Cara Brown is a preschool teacher and certified Child Life Specialist in Endicott, NY, and with just three years of working with children under her belt, she is nonetheless confident in her ability to support children with autism and other developmental disorders. She attributes her comfort in working with these children to her education as a Child Life Specialist and from her years of experience in both internships and professional positions.
“I feel well-trained,” she says. “My degree highlighted developmental disorders and child life development. We were engaged in learning the development of children from birth to age 21, in a social, emotional, and psychological context, including autism.”
In a previous role, Brown worked with an adolescent with ASD who preferred that his sessions with her were kept private from his friends at school. She felt this choice reflected a stigma around autism that is still being broken down. Together, they explored topics such as financial literacy, maintaining healthy boundaries online, and negotiating the differences of friendships between peers, parents, and teachers.
“I realized that I hadn’t learned about developmental differences in medical school. I realized, after being in medicine for 25 years, I didn’t know what the heck was going on with my child. And I wondered about the experience of parents without my background.”
- Dr. Mark Moncino
Dr. Mark Moncino, MD FAAP is a developmental pediatrician who works exclusively with children with developmental needs at the Georgia Center for Autism and Developmental Pediatrics. His passion for this niche group of patients is fueled by personal history and professional fascination. “Based on my own challenges, I began to understand that developmental differences are even more challenging to treat because of the lack of understanding amongst my pediatric colleagues, as well as educators, and the silence around them, both in our broader culture and in the medical field.”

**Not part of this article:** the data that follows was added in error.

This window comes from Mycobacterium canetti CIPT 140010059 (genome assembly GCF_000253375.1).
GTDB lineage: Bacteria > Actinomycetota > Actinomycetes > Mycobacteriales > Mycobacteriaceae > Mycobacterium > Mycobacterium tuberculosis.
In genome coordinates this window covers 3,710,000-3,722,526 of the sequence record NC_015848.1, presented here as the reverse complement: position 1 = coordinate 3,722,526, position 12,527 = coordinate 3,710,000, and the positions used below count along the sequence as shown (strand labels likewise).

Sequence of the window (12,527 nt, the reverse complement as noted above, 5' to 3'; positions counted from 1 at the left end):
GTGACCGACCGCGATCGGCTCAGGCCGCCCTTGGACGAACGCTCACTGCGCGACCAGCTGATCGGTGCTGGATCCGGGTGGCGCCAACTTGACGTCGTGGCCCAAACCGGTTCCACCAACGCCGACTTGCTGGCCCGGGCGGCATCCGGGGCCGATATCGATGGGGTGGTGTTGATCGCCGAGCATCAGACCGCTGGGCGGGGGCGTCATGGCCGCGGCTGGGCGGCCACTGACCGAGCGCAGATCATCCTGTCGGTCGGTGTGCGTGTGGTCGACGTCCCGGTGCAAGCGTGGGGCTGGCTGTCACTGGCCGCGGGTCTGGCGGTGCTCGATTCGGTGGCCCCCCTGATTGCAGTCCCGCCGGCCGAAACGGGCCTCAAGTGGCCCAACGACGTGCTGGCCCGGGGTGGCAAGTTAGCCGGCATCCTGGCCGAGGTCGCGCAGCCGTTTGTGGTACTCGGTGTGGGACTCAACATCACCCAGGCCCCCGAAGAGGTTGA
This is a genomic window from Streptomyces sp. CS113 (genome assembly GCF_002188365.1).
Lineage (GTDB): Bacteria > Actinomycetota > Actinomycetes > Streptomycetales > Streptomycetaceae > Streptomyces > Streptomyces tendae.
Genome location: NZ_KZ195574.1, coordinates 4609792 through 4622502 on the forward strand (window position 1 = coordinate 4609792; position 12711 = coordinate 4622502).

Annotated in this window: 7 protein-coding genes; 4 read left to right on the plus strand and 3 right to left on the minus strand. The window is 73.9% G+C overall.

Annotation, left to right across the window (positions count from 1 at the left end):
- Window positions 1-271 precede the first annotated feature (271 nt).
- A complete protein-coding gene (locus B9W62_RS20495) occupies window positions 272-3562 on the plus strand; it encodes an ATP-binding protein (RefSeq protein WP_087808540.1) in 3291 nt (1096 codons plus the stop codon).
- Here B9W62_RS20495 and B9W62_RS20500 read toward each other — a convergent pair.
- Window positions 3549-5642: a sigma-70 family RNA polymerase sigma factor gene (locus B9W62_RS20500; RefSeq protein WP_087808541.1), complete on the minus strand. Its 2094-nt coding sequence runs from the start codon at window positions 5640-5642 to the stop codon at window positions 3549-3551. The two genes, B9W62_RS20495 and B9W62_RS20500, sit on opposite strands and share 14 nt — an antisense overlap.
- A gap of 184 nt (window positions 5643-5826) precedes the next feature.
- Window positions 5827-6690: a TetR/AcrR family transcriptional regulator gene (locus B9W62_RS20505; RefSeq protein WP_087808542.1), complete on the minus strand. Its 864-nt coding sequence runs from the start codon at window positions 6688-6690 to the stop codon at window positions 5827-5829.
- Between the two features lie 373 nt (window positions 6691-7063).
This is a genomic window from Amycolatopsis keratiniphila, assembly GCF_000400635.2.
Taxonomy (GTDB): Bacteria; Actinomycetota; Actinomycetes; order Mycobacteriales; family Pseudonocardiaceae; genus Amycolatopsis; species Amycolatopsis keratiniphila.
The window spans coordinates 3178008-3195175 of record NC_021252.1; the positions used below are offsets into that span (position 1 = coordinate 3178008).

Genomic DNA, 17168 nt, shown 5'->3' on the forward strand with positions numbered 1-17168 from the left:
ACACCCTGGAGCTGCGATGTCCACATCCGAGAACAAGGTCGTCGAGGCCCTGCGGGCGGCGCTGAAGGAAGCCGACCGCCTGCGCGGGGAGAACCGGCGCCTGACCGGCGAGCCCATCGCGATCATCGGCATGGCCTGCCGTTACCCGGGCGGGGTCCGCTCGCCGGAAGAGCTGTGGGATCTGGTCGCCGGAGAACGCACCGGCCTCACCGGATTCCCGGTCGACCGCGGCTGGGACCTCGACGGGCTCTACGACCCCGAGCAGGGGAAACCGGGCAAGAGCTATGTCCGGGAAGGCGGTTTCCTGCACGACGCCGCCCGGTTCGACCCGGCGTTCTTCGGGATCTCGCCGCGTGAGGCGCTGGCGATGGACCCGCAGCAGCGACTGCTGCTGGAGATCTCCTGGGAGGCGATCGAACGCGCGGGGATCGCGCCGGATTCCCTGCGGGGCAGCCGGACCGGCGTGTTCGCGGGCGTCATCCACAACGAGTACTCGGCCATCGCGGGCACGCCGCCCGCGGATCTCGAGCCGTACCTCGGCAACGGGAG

While he is ready and willing to be the specialist that some patients need for whole-family, whole-child behavior change, Dr. Moncino says that general pediatricians can contribute much to the care and support of children with autism or developmental disabilities by screening kids. “You don’t need to be a specialist to serve kids with developmental differences. My biggest recommendation for general peds is using standardized assessments as a screening [tool] for new patients.”
The previous American Academy of Pediatrics President Dr. Colleen Kraft is also a well-known supporter of children with autism and developmental challenges. She backs up Dr. Moncino’s statement: “Changing the paradigm that you’ve got to get a specialist to diagnose before you can do anything is where [general] pediatricians can make a big difference.” She also emphasizes the importance of early intervention.
Pediatricians have a foundational role in supporting the healthcare, social, educational, and family networks that are built to support children with autism, and they are not alone in working hard to empower healthy, happy lives for their patients. As rates of autism rise and the experiences of those who live with it proudly are better understood, pediatricians are in an excellent position to support children alongside their counterparts in other professions, no matter when diagnosis occurs.